For a man who has built up a highly successful hospitality empire, Stefan Turnbull is the epitome of quiet modesty. He’s unassuming when talking about the sleek Cubitt House enterprise – a stable of two London hotels and four high-end gastropubs, including The Grazing Goat in Marylebone – which he co-founded in 2005 and sold in 2015, yet his passion is palpable. He now runs an investment fund for small and medium-sized companies, seeking out equally energetic entrepreneurs.
But if business is one love, art has long been another. “Over the past 20 years I have collected drawings and prints,” he says. Then, a few years ago, his collecting took a more serious turn, when he and his wife Gosia came across a Henry Moore print at the London Art Fair. The sculptural 1983 study, entitled Mother and Child, was being offered by specialist print dealers Sims Reed for less than £5,000, and while it instantly struck a chord with the Turnbulls, it was the gallery’s then director, Lyndsey Ingram, who sealed the deal. “She told us all about Moore at that moment in time and what his influences were. Her enthusiasm really came out in that first five minutes,” says Turnbull. “I hadn’t experienced that kind of openness in a gallerist before. I thought: ‘This is someone I can relate to.’”
Ingram lives and breathes prints: she started at Sotheby’s print department aged just 19, then joined Sims Reed in 2003, before striking out on her own last April. Today she is a leading dealer in modern and contemporary prints, having built up strong relationships with printers, publishers, museum curators, auction houses and collectors worldwide. “With prints, artists know that more than one is produced, so the image has to be really compelling,” she explains. “If I were dealing in drawings or paintings, I would always feel like I was showing second best, because the best are either in museums or totally unaffordable.” This is part of the appeal of prints for Turnbull too. “You can get the best for a fraction of the cost of the best in other media,” he says.
The second time Ingram heard from Turnbull she was in the midst of sending a big show of Hockney prints to an art fair. She had sent him an invitation and he called to say he wanted to see everything. It was all packed up, but Ingram unpacked a beautiful selection: “some big pools, a pretty Paris window – all these fabulous, very accessible pieces. Then I mentioned that I also had this wonderful series of 16 etchings called A Rake’s Progress that Hockney did between 1961 and 1963 – very rare and very expensive [one etching costs about £8,000-£12,000; a complete series £120,000-£200,000]. Moreover, it wasn’t just any Rake’s Progress – it was in its original wrappers and had never been framed before.” To her complete surprise, she relates, “Stefan said, ‘I think if I’m going to be serious about building a collection, then I should buy it.’”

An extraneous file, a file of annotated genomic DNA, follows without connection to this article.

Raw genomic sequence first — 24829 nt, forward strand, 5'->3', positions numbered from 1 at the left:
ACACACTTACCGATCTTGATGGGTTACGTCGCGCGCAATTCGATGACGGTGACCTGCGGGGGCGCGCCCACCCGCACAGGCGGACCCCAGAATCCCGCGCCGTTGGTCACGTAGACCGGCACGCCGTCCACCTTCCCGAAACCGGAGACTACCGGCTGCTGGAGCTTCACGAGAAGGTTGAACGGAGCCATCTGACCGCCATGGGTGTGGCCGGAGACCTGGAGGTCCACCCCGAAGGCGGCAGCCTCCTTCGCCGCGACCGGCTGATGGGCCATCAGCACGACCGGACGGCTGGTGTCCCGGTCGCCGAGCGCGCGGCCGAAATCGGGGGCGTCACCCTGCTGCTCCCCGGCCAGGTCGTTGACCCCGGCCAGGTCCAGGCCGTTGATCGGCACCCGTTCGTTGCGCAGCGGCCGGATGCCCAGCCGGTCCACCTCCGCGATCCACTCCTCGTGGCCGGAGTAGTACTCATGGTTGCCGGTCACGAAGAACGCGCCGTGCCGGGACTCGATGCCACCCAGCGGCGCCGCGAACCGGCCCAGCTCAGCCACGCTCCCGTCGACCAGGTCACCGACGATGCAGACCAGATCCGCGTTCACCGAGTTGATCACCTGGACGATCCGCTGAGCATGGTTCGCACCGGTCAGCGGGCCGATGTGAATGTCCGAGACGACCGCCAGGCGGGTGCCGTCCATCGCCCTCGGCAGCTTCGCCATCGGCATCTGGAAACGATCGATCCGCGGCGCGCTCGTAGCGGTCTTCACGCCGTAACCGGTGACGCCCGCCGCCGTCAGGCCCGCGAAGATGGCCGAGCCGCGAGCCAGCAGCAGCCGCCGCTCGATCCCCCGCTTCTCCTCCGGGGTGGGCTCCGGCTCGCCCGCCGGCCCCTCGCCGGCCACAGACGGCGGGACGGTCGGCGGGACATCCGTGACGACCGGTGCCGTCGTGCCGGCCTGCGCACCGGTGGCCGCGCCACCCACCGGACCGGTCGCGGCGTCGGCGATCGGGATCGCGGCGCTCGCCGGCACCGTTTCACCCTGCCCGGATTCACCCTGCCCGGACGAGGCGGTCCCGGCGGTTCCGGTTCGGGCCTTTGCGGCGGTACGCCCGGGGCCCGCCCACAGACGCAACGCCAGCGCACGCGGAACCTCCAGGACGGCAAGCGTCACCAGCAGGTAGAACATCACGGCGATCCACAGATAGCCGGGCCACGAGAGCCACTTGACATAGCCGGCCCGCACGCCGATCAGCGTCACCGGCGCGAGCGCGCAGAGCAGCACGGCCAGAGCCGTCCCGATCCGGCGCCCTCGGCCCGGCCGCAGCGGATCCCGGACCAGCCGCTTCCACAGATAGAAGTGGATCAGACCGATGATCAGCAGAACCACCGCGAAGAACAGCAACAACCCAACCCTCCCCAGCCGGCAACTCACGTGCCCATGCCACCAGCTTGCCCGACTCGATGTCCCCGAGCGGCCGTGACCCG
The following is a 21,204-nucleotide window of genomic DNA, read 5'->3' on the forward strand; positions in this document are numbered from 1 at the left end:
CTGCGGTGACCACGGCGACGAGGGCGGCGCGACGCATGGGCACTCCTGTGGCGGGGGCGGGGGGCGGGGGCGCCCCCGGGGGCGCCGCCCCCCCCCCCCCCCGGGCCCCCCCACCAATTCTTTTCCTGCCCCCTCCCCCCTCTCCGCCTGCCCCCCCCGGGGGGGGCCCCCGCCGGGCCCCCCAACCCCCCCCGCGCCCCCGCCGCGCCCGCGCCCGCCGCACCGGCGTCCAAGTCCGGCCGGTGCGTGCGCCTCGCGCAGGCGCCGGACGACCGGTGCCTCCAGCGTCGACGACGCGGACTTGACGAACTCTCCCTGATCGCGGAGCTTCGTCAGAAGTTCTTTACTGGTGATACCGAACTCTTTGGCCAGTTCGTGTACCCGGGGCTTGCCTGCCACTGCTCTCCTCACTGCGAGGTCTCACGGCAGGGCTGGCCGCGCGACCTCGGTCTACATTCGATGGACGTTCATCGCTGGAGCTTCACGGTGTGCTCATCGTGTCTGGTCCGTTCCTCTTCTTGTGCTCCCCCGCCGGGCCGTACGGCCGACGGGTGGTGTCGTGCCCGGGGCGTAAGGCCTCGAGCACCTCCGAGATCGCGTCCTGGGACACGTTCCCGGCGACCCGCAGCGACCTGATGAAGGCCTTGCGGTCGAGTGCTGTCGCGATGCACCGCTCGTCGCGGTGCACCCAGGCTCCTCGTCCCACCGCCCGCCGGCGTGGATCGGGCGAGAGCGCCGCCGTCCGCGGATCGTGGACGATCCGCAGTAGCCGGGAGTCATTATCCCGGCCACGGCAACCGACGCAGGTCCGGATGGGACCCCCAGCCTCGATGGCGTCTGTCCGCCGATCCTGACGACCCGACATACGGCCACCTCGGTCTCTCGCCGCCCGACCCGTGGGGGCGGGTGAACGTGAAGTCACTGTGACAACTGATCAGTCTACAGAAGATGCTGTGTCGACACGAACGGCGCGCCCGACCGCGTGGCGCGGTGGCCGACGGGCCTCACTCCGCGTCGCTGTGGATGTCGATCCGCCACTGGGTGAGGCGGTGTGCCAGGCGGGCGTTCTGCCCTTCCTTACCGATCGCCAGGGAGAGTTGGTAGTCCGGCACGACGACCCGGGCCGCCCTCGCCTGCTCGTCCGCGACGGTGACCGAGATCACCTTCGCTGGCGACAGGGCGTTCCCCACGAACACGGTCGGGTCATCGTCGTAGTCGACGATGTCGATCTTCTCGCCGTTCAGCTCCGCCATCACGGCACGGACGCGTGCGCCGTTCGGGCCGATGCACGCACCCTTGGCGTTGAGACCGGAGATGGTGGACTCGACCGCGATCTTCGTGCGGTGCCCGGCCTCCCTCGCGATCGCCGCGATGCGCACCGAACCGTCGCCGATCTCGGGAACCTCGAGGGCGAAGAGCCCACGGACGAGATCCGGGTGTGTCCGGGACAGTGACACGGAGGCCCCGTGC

This was quite a leap from Turnbull’s first-ever print, bought when he was 20 years old at a charity auction for £50. “It was Peter Blake’s Clown and I still have it next to my bed.” A few years later, he bought an artist’s proof by another British pop artist – Gerald Laing’s iconic Brigitte Bardot (about £6,000-£10,000) – directly from Laing himself. “This put the foundations of a collecting thought process in place,” says Turnbull, who is particularly drawn to works created in the 1960s and 1970s. “The prints of this period seem very fresh; they have a sense of adventure that appeals to me.”
Of their second encounter, Ingram recalls, “I saw this was someone who understood the value of what they were being offered and was prepared to go for it. Things that special don’t come up very often. When they do, I have to decide who to call. And when you’ve built that sort of relationship with a person, they get the call first.” It marked a turning point for Turnbull, too, whose focus on postwar prints and works on paper homed in on pieces that have “either a personal touch or a backstory”.
Another early Hockney print, Alka Seltzer (about £10,000-£12,000) certainly has this added level of interest. “It’s an etching of “Doll Boy”, who was based on Cliff Richard, and it says on it ‘the most beautiful boy in the world’,” says Ingram. “It’s an edition of just 15, and it’s also inscribed ‘To Peter C with all my love, David’. At the time, Hockney was in love with his friend Peter Crutch and gave him this print; it’s like a love letter, it’s so full of personal meaning.”
Ingram has also found Turnbull a seminal early Bridget Riley op art silkscreen print, the undulating black and white Movement in Squares (about £35,000-£60,000): “Because of the poor paper quality in the early 1960s, not many of Riley’s prints survived, and those that have are in poor condition. This happened to come straight from her studio so has incredible provenance and is beautifully preserved. It’s arguably her most important print.” Another highlight of Turnbull’s collection is Grayson Perry’s enormous 8ft by 2ft etching Print for a Politician (about £30,000-£50,000) a version of which hangs in Her Majesty’s Treasury. And Ingram has her eye on another contemporary artist: “I need to find Stefan a good Harland Miller – a really gritty one, maybe handworked.” For Turnbull, however, Hockney is still top of his list: “I would very much like to complete my collection when the right things come up, to keep moving forward.”
Turnbull and Ingram don’t always see eye to eye on every artwork, but neither of them is nervous around these delicate works. “You have to be willing to invest in museum-quality materials, but we have the technology now to protect these things,” says Ingram. Once that’s done, you can live with them – as Turnbull happily does at his home: “They are part of the family. And I get huge enjoyment from looking at them every day.”